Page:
February 09, 2010 - Officials to weigh voting options; Hearing focuses on the changing election process, technology
Paper: The Record (Stockton, CA)
Title: Officials to weigh voting options; Hearing focuses on the changing election process, technology
Date: February 09, 2010
Author: Zachary K. Johnson, Record Staff Writer
STOCKTON - It's been nearly a decade since the 2000 presidential election and vote counting in Florida focused the country's attention on the elections systems that make up the engine of democracy.
On Monday, state and local election officials met with experts and industry representatives at a hearing in Sacramento to look at how the mechanism of voting has changed in the past 10 years as counties complied with new election laws and what should happen next to ensure accurate and secure elections.
The 2002 Help America Vote Act prompted many changes and created a "seller's market" as counties bought new systems, said Doug Chapin, director of election initiatives at Pew Center on the States. And the market is now very much in flux, with smaller vendors scaling back and large vendors growing, he said. At the same time, money to pay for further changes has become more scarce, and collectively there's no consensus on everything a voting system is supposed to be.
"We're not sure about what we're buying, we're not sure who we're buying technology from, and we're out of money," he said.
At the day long public hearing, participants talked about a need to change voting rules to keep pace with new technologies, but they also heard from an election official from King County in Washington, a state where nearly all counties have replaced polling places with a mail-in ballot system.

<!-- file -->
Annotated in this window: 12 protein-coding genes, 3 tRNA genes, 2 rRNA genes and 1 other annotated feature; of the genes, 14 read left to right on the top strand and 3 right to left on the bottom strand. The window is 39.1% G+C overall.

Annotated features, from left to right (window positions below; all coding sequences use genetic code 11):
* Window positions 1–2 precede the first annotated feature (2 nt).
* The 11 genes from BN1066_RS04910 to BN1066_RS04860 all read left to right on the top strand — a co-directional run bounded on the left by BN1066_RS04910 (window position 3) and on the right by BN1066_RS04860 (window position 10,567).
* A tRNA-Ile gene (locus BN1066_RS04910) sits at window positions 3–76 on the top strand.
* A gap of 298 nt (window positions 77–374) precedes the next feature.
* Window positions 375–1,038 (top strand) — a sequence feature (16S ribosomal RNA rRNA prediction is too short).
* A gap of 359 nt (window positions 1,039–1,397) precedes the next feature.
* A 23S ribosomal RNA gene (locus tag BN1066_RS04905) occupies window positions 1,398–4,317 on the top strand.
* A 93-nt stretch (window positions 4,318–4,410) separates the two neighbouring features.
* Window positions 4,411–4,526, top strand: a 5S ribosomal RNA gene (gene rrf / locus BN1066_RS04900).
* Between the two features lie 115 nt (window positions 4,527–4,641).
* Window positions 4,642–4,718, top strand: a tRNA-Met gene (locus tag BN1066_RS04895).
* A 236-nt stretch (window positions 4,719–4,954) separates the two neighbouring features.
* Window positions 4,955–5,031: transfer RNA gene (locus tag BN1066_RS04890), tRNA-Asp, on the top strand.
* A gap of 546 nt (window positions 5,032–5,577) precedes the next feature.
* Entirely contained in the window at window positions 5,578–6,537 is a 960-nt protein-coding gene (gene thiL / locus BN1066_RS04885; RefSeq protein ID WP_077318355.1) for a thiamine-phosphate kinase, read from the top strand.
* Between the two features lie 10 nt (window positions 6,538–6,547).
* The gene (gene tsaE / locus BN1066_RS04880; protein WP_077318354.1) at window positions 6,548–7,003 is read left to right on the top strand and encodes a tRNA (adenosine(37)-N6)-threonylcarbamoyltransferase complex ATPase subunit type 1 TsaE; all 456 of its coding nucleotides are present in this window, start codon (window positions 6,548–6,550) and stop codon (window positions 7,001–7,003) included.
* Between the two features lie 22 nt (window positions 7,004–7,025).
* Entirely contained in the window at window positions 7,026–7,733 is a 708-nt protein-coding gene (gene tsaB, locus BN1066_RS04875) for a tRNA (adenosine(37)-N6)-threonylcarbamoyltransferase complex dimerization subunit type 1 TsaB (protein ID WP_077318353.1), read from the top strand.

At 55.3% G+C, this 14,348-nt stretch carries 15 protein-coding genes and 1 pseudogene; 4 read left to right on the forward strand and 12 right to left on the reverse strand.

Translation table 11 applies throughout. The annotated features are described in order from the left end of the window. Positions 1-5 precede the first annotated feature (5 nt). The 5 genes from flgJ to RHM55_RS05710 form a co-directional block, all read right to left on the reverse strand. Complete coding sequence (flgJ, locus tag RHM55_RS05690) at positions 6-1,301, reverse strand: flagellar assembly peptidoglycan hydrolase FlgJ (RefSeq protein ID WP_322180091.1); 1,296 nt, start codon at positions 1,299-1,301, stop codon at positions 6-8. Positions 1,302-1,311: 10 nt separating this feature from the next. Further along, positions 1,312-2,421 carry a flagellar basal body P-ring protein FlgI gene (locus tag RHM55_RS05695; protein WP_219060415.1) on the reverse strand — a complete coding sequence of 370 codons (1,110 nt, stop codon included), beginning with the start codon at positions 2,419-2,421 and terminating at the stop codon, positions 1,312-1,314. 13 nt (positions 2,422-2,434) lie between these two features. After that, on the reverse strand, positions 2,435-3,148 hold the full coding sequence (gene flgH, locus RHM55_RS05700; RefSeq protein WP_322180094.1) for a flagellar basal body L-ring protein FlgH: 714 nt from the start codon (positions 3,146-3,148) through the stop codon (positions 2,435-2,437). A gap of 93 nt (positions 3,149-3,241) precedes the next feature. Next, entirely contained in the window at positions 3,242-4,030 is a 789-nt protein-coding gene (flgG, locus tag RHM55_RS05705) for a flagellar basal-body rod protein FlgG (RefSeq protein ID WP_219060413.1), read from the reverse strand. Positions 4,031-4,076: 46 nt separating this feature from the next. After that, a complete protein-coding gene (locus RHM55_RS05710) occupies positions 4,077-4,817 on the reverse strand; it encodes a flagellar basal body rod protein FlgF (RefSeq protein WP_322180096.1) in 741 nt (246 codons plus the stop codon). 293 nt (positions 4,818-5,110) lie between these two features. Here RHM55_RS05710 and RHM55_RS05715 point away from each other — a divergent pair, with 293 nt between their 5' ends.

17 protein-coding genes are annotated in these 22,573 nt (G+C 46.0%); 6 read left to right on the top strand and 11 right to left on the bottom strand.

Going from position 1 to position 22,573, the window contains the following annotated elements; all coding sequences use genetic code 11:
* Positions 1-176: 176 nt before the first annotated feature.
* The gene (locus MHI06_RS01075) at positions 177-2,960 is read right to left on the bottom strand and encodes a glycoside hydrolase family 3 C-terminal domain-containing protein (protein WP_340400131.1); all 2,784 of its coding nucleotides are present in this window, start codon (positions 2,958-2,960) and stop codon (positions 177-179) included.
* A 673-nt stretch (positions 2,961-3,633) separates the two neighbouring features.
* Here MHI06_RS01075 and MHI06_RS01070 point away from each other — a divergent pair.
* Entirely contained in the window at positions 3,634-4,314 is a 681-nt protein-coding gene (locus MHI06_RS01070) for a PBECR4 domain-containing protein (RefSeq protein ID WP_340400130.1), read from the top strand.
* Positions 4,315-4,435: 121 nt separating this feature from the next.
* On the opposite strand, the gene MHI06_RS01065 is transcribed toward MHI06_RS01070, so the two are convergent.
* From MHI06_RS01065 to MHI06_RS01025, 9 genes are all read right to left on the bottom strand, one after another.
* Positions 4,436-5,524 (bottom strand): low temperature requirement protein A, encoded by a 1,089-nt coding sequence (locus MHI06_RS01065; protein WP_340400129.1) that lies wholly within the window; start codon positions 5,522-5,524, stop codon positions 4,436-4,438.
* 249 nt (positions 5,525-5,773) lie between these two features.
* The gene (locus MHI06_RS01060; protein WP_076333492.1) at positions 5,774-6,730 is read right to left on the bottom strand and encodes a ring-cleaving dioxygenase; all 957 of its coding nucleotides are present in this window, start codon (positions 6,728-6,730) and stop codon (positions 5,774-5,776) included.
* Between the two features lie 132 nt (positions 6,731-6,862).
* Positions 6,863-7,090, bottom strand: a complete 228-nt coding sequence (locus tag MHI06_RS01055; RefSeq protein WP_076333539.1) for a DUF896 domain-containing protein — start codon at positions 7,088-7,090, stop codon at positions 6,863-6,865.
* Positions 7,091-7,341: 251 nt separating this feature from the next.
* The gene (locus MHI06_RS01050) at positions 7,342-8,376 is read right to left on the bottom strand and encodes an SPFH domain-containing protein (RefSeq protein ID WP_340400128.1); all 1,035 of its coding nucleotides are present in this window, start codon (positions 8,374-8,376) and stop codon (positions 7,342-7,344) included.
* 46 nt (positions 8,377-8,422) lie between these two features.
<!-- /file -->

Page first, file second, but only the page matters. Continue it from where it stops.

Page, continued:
Systems vendors lamented the cost of certification, and a foundation advocated the development of publicly owned open-source technology behind elections.
"If something works, let's look at it," said San Joaquin County Registrar of Voters Austin Erdman, one of a handful of election officials from California counties on the panel.
In the meantime, building a new regulatory foundation can form the base for new technology and the future, he said. "Instead of dragging 20th-century laws, rules and regulations into the 21st century."
Voters in San Joaquin County have seen how wider shifts have changed the local landscape in the past decade. Touchscreen voting began after the county bought such machines from Diebold Election Systems in 2002. The machines cost $4.7 million. When the state decertified the machines in 2007, the county switched to paper ballots. The $800,000 cost included 400 voting booths and new machines to scan and count the ballots. The machines were from the same vendor, but Diebold's election wing had been changed to Premier Election Solutions Inc.
Last year, Election Systems and Software, Inc. took over Premier. The U.S. Department of Justice subsequently launched an antitrust investigation.
A company representative at the hearing said ES&S would continue to support the equipment used by the county.
Erdman and other counties' election officials voiced concern about what it would cost to maintain newly acquired systems.
It's a lot more difficult than just replacing dried-up pens to mark ballots, Santa Cruz County Clerk Gail Pellerin said. Replacing a broken screen costs more than buying a whole new unit, she said.
Vendors do amass spare parts to maintain existing systems, but the certification process creates expensive obstacles when certain spare parts become unavailable and require new fixes to take their place, said John Groh of ES&S. "The biggest challenge right now is the rules."
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